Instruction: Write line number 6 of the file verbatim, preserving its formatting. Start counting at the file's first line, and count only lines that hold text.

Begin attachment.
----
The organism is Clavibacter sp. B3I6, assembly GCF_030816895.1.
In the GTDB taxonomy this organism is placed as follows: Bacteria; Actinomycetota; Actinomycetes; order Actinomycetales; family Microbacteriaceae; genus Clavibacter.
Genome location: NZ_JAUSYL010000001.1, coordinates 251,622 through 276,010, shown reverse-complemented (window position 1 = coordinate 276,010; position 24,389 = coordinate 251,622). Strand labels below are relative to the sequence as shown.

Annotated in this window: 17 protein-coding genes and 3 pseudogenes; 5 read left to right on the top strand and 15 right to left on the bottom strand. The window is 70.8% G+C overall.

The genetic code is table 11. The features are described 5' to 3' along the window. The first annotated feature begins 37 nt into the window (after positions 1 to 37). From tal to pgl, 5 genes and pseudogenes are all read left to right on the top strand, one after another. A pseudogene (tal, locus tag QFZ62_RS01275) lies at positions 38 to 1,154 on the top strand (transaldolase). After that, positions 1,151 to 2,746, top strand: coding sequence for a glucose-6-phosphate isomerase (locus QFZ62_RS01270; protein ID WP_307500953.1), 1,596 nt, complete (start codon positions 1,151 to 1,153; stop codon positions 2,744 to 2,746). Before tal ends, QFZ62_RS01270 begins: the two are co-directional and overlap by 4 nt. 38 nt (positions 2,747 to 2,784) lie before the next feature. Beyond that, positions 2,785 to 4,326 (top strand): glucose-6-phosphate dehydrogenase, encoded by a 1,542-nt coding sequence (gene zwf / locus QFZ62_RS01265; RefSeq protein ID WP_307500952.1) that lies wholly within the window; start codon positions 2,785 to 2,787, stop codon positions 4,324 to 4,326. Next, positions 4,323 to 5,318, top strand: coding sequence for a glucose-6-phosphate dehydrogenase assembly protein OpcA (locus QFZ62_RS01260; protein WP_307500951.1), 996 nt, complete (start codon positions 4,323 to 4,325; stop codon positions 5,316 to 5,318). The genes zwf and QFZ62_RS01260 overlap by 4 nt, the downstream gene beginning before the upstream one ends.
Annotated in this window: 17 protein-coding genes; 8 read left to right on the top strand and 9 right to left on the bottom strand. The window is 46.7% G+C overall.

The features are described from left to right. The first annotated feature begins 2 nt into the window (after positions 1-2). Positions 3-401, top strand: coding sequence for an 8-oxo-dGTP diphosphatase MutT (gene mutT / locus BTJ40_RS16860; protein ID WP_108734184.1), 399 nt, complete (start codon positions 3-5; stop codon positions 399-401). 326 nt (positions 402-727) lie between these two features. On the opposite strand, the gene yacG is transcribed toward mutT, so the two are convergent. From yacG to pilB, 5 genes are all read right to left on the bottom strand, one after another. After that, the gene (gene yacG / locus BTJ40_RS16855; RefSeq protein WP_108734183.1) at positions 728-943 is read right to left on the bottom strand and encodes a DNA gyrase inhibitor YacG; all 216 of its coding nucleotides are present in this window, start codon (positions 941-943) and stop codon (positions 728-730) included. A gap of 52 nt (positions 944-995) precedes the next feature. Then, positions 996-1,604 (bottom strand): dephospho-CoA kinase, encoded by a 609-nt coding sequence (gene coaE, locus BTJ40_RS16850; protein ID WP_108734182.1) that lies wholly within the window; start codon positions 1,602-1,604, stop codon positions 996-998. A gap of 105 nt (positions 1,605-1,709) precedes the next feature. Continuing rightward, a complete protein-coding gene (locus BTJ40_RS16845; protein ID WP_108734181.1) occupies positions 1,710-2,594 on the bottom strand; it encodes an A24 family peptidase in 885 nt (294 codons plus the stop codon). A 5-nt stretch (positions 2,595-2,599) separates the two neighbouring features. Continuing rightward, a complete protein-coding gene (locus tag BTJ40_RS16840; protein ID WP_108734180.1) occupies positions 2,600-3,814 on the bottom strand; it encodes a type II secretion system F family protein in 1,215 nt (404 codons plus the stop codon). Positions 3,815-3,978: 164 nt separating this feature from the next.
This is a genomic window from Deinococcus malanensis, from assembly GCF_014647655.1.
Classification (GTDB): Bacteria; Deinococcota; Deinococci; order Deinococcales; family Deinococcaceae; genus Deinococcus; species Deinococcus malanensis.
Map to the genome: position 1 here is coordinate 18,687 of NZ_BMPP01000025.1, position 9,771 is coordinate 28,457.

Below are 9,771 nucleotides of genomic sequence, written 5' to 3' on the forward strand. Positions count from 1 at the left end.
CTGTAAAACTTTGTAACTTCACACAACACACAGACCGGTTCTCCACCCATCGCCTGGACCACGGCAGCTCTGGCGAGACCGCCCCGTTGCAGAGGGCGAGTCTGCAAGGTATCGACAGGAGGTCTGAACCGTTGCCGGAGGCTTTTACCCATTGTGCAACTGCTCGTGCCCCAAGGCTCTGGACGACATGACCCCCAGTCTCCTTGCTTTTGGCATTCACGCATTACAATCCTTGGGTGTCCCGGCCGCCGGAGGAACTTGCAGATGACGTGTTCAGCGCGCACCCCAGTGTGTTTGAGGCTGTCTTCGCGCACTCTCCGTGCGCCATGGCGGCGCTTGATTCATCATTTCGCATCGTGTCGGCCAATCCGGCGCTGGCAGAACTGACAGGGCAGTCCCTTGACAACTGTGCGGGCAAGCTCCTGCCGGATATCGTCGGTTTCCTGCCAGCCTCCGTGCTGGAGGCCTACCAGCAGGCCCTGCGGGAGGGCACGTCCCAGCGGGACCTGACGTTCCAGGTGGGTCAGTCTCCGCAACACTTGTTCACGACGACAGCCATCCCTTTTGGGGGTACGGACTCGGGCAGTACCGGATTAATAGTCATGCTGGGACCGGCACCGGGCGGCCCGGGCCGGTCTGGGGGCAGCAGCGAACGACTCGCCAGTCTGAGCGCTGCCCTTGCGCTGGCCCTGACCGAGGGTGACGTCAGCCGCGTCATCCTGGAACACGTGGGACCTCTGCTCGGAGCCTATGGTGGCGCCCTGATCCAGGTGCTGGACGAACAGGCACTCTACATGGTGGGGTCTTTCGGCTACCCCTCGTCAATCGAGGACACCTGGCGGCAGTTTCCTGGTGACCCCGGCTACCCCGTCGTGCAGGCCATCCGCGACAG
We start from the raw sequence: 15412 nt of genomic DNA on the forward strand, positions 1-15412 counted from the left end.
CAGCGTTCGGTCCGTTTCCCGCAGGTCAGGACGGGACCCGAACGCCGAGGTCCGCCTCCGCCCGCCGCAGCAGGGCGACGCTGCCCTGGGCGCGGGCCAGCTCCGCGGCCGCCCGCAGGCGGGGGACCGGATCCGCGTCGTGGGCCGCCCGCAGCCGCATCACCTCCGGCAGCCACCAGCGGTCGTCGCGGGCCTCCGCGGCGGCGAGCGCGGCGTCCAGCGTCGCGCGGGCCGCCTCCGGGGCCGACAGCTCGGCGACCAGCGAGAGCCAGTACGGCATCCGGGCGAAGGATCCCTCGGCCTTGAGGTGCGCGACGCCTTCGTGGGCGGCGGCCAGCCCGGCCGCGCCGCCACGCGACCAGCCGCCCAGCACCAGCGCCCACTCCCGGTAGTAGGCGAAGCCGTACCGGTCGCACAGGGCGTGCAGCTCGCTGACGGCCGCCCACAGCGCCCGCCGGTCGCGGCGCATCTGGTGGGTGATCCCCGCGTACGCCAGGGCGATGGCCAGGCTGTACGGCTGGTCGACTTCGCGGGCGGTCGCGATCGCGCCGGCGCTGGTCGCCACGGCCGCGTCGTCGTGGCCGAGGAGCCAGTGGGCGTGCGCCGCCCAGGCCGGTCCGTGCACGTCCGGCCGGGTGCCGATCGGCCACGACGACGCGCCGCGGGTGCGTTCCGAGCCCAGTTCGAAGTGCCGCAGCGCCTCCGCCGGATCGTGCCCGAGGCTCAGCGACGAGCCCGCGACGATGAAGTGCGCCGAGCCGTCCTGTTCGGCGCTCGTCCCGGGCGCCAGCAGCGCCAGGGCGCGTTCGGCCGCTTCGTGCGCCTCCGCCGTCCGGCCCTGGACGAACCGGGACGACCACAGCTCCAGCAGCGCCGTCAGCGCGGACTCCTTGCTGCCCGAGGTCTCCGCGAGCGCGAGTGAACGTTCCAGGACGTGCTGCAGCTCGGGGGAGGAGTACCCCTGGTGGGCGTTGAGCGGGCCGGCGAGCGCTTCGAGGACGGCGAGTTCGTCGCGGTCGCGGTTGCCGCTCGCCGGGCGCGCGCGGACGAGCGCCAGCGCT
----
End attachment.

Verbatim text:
Annotated in this window: 17 protein-coding genes; 8 read left to right on the top strand and 9 right to left on the bottom strand. The window is 46.7% G+C overall.